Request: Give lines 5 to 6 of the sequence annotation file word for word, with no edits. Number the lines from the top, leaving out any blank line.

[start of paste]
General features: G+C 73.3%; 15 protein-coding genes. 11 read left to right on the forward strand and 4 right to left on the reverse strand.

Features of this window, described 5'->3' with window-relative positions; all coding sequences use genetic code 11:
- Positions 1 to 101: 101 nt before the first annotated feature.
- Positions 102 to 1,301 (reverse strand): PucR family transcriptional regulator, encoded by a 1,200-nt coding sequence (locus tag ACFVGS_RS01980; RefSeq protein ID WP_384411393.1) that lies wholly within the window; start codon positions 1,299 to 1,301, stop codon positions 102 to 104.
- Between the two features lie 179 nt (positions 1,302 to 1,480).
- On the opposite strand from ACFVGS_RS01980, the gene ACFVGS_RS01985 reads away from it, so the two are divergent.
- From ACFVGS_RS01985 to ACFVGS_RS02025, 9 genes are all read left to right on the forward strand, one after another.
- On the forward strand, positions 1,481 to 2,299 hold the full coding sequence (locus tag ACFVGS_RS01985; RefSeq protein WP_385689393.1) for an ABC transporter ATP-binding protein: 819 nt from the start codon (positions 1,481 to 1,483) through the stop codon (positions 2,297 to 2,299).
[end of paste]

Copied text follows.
- Between the two features lie 179 nt (positions 1,302 to 1,480).
- On the opposite strand from ACFVGS_RS01980, the gene ACFVGS_RS01985 reads away from it, so the two are divergent.